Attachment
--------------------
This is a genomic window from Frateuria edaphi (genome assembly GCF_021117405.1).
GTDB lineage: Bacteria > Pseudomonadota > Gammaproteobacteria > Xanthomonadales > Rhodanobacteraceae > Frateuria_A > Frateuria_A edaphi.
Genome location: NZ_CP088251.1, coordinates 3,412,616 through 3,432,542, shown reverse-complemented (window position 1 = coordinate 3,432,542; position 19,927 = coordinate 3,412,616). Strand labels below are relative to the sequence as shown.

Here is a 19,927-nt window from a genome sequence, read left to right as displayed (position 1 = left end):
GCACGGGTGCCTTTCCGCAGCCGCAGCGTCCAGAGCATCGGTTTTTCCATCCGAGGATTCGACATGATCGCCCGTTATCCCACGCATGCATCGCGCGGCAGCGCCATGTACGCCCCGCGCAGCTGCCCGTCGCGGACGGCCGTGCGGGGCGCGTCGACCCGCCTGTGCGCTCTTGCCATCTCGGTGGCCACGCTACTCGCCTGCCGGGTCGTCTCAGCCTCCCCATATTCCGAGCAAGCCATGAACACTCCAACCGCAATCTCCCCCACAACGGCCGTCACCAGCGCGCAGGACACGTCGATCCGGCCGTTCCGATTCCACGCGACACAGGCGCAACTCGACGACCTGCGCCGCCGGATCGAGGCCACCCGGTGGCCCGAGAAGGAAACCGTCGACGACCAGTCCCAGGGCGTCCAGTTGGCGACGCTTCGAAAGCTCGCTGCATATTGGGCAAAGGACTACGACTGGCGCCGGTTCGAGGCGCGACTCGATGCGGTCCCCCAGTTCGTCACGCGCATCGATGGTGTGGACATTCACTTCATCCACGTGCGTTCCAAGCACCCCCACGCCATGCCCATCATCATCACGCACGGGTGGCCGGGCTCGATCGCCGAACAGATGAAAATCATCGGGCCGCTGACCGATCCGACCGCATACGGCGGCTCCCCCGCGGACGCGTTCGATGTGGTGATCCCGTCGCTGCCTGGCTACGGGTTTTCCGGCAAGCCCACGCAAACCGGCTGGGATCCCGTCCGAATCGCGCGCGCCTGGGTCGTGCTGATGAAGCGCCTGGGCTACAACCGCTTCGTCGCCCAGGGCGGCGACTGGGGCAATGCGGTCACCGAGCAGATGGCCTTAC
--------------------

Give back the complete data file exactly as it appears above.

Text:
This is a genomic window from Frateuria edaphi (genome assembly GCF_021117405.1).
GTDB lineage: Bacteria > Pseudomonadota > Gammaproteobacteria > Xanthomonadales > Rhodanobacteraceae > Frateuria_A > Frateuria_A edaphi.
Genome location: NZ_CP088251.1, coordinates 3,412,616 through 3,432,542, shown reverse-complemented (window position 1 = coordinate 3,432,542; position 19,927 = coordinate 3,412,616). Strand labels below are relative to the sequence as shown.

Here is a 19,927-nt window from a genome sequence, read left to right as displayed (position 1 = left end):
GCACGGGTGCCTTTCCGCAGCCGCAGCGTCCAGAGCATCGGTTTTTCCATCCGAGGATTCGACATGATCGCCCGTTATCCCACGCATGCATCGCGCGGCAGCGCCATGTACGCCCCGCGCAGCTGCCCGTCGCGGACGGCCGTGCGGGGCGCGTCGACCCGCCTGTGCGCTCTTGCCATCTCGGTGGCCACGCTACTCGCCTGCCGGGTCGTCTCAGCCTCCCCATATTCCGAGCAAGCCATGAACACTCCAACCGCAATCTCCCCCACAACGGCCGTCACCAGCGCGCAGGACACGTCGATCCGGCCGTTCCGATTCCACGCGACACAGGCGCAACTCGACGACCTGCGCCGCCGGATCGAGGCCACCCGGTGGCCCGAGAAGGAAACCGTCGACGACCAGTCCCAGGGCGTCCAGTTGGCGACGCTTCGAAAGCTCGCTGCATATTGGGCAAAGGACTACGACTGGCGCCGGTTCGAGGCGCGACTCGATGCGGTCCCCCAGTTCGTCACGCGCATCGATGGTGTGGACATTCACTTCATCCACGTGCGTTCCAAGCACCCCCACGCCATGCCCATCATCATCACGCACGGGTGGCCGGGCTCGATCGCCGAACAGATGAAAATCATCGGGCCGCTGACCGATCCGACCGCATACGGCGGCTCCCCCGCGGACGCGTTCGATGTGGTGATCCCGTCGCTGCCTGGCTACGGGTTTTCCGGCAAGCCCACGCAAACCGGCTGGGATCCCGTCCGAATCGCGCGCGCCTGGGTCGTGCTGATGAAGCGCCTGGGCTACAACCGCTTCGTCGCCCAGGGCGGCGACTGGGGCAATGCGGTCACCGAGCAGATGGCCTTAC